So what's it mean to you, the customer? As you probably realized during the Blackberry mess, or maybe earlier during the SCO/Linux mess, lawyers go after the money, and if you're a big enough target you may get sued for using a product or service even though you only bought the thing -- you didn't design, produce or sell it.

Even if the lawyers ignore you, you may still be forced to abandon a product or service on short (or zero) notice if a court issues an injunction. This nearly happened in the RIM Blackberry case, leading CIO's all over the planet to sprout a few more gray hairs as they scramble to make backup plans and buy alternative equipment.

So, what should you do about it? Well, find ways to protect your backside, obviously.

Make sure your pre-purchase due diligence includes both a legal review of the contracts, looking closely at terms for "indemnification" by the vendor, but also doing a little digging to see if there are any suits pending that perhaps haven't made headlines yet. And also, in your vendor's business viability assessment, don't just look at their financials, but also consider their competitors in this and other markets.

For example, you may like a mid-sized vendor's solution for a certain business need.What other un-relatedproduct lines does the vendor offer? Do any of those compete with a vendor like IBM that has a history of aggressive IP protection? What are the chances that IBM (or whoever) will launch a lawsuit?  

Getting back to Microsoft, and giving credit where it's due, its volume licensing contracts have one of the most clear, fair and transparent indemnification clauses of any vendor out there. And you won't find many cases where Microsoft sues other vendors for IP infringement. Ask for the same from your other vendors.

Speaking of vendors, if you're using or considering open source software (including embedded kernels in things like network all-in-one appliances)…who's your vendor? Who will protect you against lawsuits resulting from open source IP infringement?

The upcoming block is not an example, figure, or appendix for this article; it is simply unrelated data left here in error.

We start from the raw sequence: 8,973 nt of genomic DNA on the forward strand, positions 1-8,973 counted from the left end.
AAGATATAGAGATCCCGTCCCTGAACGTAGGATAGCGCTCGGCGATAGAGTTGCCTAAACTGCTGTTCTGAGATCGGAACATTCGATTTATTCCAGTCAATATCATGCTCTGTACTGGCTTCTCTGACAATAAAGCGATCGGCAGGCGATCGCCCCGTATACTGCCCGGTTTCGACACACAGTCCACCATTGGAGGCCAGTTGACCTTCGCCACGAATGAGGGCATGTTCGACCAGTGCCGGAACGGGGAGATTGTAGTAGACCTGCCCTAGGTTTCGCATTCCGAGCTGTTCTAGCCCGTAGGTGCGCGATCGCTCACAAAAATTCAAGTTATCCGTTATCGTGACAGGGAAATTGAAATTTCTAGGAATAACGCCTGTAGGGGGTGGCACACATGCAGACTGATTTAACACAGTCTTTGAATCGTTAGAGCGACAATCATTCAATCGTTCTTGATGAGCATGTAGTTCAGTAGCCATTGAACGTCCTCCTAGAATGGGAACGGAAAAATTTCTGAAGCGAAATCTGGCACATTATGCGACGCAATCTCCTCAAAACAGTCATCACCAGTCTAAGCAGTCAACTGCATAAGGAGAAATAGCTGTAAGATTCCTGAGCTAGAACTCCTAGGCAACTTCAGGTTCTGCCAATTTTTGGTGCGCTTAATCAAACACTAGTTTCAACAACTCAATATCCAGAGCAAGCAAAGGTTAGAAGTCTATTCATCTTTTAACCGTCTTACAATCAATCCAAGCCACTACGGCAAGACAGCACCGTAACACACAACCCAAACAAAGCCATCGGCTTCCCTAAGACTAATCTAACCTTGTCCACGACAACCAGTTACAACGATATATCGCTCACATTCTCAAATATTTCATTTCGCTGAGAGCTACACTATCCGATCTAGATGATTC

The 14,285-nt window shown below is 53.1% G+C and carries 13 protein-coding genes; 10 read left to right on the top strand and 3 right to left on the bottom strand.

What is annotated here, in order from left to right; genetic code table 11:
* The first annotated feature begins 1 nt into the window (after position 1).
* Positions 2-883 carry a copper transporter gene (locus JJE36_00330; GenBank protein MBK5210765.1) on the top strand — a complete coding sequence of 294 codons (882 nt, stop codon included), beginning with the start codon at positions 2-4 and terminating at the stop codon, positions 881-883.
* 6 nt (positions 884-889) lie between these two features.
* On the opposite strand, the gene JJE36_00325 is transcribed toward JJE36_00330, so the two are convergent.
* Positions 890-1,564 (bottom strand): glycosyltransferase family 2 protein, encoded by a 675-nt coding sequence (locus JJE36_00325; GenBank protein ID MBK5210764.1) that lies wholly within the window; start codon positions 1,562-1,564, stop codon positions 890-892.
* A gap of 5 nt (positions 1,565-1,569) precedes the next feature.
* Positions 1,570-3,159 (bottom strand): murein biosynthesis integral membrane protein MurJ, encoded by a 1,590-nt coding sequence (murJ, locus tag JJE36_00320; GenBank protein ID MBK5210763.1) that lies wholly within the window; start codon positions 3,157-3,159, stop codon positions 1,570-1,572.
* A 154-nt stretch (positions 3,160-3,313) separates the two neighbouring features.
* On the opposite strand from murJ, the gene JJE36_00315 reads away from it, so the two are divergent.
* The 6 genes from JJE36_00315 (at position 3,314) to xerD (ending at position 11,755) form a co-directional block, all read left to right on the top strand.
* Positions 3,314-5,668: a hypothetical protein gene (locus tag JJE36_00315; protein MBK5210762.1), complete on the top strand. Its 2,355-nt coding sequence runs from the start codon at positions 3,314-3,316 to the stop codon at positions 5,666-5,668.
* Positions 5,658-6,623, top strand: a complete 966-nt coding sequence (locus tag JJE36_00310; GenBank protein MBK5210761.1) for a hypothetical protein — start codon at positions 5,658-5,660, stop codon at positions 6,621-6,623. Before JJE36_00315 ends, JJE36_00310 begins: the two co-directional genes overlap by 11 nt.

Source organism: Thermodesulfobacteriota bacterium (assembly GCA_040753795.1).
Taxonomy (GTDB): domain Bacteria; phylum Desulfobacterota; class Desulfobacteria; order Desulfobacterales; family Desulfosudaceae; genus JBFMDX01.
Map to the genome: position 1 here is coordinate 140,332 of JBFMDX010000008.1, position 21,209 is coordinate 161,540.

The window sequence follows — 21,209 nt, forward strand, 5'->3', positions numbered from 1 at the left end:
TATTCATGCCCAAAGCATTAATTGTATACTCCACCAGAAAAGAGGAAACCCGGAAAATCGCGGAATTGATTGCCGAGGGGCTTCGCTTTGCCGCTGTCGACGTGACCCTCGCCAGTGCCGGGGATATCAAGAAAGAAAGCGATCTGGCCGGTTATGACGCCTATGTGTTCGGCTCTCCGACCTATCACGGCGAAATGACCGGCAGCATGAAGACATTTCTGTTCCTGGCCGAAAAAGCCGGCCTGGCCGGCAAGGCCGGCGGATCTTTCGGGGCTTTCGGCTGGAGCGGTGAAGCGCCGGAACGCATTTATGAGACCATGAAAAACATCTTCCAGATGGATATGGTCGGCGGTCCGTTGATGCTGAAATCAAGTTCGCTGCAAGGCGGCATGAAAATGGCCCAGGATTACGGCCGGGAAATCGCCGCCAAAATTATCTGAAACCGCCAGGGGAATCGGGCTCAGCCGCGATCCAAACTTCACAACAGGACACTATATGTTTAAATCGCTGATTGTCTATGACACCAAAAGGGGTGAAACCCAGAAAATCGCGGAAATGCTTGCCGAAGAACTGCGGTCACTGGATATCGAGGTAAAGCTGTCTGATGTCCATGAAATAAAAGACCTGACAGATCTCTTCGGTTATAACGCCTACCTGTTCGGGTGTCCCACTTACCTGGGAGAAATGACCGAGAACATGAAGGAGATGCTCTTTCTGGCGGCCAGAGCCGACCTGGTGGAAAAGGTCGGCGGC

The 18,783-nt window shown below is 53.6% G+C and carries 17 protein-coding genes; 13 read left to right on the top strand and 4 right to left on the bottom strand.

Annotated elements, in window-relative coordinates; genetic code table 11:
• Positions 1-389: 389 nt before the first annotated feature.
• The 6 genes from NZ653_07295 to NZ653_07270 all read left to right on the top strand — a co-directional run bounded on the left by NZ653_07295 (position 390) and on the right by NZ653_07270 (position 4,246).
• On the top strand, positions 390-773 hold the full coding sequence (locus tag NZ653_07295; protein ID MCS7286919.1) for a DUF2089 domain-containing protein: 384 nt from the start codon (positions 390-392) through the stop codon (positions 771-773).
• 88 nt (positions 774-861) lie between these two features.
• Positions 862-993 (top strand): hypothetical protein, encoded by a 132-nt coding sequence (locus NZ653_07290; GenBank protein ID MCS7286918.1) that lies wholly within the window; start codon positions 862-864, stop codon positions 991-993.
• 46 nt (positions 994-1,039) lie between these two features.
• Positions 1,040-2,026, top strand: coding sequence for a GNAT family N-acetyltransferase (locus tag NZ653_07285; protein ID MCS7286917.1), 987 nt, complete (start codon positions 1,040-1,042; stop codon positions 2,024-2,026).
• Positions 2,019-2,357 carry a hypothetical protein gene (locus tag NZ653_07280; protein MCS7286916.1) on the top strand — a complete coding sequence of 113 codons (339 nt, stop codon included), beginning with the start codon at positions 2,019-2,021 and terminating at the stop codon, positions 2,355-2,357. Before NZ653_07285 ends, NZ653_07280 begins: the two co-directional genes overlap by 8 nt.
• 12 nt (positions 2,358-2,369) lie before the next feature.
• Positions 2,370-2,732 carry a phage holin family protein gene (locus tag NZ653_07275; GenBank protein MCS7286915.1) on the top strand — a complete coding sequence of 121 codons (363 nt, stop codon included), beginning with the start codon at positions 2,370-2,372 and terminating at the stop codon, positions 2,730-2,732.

As long as you're checking out your vendors' IP safety nets, don't ignore your current, in-place products, vendors and contracts. When's the last time somebody did a legal risk assessment on your core business applications? How about checking all of your existing contractors and outsourcers for pending lawsuits? Remember business processes can be patented. And the Patent Office has granted some process patents for processes that would seem pretty obvious to anyone who's been around IT for long… but you or your outsourcer can still get sued anyway.

With any vendor or purchase decision, you always want to have a backup or disaster recovery strategy. Remember, "single point of failure" applies to vendor management as well as technology design.  

One more thing: Please do yourself a favor and bring together your business continuity/disaster recovery team, your corporate risk management team, your legal/vendor contracting team and your IT folks to all talk about this. I'd hate to see you be the one who gets fired, when really this is a multi-departmental, company-wide challenge.

About the Author

Scott Braden has helped more than 600 companies negotiate Microsoft volume license deals. For a free case study, "How a Mid-size Company Saved over $870,000 on a $3 million Microsoft Enterprise Agreement, in Less Than Three Weeks," visit